The mealworm beetle (Tenebrio molitor) is a species of darkling beetle or Tenebrionidae. The four life-stages of this insect are: beetle egg larva pupa
The beetle is not as well-known as his larva (mealworm). The latter is considered both a plague insect and an important food source for birds, reptiles and especially captive animals. Only the larval stage of this species is sold as a food source on a large scale, while the beetle is less suited for this purpose but still accepted as feed by reptiles and amphibians. Beetles can easily be grown by letting the worms pupate.
In nature, the mealworm eats mouldered wood but he also likes wheat meal which makes him a plague for grain and meal processing companies. The mealworm is offered as feed to captive arthropods like bird spiders, scorpions and praying mantises. Next to these animals, the worm can also be used as a food source for insect-eating birds, several reptiles, amphibians and some fishes. Not all birds, reptiles and fishes like its relatively hard armour containing a lot of chitin.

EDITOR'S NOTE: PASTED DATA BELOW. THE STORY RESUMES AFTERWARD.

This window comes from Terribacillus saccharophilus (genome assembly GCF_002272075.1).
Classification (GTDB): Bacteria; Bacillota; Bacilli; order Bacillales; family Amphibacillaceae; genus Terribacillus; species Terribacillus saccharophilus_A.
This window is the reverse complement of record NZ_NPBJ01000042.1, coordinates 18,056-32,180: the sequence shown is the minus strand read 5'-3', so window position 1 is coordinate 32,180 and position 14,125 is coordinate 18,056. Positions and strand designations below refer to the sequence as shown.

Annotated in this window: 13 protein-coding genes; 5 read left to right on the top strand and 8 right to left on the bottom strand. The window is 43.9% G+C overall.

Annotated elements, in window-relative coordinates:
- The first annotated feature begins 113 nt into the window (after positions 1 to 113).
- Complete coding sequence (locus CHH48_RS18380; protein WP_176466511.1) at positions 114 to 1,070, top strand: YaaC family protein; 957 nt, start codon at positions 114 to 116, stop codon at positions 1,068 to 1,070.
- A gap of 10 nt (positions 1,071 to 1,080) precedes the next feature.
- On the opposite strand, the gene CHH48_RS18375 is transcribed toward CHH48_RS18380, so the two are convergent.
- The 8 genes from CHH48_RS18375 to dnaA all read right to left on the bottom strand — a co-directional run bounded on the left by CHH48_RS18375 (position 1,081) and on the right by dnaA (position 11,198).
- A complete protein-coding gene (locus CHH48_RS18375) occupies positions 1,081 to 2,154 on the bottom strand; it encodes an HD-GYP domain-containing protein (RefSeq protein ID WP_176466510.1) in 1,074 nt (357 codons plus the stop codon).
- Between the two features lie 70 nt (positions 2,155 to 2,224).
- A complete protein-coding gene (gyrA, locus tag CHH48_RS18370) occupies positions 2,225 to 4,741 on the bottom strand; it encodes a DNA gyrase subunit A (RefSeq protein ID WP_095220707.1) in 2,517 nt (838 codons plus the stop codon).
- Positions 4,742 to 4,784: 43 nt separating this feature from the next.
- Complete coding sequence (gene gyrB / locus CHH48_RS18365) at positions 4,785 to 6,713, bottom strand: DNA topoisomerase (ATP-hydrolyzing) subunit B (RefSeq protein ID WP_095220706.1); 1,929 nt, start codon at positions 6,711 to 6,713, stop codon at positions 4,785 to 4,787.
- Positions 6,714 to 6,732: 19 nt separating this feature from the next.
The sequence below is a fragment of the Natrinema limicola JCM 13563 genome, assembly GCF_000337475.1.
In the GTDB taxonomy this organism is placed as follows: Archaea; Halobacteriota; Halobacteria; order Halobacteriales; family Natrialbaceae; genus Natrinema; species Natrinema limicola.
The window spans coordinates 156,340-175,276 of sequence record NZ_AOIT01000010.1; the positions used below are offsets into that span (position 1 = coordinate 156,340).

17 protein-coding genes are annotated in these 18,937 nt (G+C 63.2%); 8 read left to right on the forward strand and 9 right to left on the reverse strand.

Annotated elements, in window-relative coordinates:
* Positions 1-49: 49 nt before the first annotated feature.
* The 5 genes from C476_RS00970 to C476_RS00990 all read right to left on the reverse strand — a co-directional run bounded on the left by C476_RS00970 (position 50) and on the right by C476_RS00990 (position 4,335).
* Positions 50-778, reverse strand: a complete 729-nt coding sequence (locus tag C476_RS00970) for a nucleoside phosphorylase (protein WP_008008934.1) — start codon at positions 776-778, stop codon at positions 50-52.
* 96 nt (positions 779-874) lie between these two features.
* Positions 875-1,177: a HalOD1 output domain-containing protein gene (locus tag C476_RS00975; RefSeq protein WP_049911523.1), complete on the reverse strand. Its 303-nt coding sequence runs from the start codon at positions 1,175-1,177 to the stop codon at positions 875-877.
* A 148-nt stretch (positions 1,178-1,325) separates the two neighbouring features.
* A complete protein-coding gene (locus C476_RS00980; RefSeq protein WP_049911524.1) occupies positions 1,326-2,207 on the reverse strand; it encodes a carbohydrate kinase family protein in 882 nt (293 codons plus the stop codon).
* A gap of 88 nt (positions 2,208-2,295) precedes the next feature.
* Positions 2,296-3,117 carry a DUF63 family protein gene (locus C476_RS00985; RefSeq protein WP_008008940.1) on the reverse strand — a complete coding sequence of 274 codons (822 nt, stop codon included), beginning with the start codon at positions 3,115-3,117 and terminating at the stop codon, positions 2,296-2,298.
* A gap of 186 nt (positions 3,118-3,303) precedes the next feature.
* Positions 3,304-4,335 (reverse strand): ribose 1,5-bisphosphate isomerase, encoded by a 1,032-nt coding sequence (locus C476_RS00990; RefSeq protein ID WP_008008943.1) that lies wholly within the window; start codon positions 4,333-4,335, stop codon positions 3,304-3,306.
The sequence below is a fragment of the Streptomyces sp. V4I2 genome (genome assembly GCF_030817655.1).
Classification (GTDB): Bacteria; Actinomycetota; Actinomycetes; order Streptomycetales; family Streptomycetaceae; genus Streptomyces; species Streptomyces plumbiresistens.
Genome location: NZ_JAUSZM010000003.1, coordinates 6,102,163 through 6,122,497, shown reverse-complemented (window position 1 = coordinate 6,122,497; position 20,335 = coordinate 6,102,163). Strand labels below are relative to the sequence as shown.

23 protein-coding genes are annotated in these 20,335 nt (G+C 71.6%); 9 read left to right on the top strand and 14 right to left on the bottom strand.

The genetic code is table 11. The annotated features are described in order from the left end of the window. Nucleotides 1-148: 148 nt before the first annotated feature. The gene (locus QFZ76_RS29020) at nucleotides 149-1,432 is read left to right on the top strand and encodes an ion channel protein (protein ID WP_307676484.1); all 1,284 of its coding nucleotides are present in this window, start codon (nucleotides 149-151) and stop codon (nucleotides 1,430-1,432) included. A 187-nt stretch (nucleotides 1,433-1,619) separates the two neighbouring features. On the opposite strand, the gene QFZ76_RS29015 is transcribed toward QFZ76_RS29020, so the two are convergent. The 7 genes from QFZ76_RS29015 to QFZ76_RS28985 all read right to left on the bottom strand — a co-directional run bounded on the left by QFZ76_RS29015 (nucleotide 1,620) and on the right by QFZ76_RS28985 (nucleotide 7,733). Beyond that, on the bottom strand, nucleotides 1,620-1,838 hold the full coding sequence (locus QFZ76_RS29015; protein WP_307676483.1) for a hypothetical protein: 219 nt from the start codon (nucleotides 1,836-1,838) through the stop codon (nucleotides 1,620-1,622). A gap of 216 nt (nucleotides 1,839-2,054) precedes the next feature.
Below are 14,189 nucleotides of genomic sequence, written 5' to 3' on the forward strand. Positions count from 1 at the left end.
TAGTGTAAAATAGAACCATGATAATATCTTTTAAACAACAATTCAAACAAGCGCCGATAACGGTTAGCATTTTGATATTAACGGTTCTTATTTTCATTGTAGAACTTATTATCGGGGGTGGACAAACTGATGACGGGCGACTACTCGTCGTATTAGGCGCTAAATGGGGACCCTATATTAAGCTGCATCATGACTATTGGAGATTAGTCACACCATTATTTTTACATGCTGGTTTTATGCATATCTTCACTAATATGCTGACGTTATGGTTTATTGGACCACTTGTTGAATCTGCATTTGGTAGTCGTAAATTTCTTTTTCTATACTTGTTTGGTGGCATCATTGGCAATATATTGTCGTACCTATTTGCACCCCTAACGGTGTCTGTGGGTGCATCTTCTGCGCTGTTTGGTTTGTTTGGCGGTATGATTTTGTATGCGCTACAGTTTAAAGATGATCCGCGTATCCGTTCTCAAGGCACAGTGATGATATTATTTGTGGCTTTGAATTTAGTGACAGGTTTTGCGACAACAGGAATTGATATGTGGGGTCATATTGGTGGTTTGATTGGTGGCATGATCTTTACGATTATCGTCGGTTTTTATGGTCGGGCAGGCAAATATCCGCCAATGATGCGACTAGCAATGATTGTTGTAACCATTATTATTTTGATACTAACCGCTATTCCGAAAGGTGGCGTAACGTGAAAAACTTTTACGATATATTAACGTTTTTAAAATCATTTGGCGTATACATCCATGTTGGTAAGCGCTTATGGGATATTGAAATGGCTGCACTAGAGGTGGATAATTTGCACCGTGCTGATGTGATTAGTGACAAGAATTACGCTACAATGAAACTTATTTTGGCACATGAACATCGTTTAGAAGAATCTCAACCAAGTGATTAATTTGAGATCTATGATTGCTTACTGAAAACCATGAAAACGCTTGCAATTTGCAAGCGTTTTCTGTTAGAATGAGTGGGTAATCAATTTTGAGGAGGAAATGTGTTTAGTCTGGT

In our farms, the mealworm is bred on a mixture of wheat, wheat bran and vegetables without any added growth promoters or chemicals.
Due to the boiling and shock freezing process on our equipment, the mealworms are disposed of all bacteria and become virtually sterile. The remaining fraction of bacteria and fungus is well below the standards which apply to human and animal food. This is frequently verified through analysis. The double process makes the worms also better digestible for animals.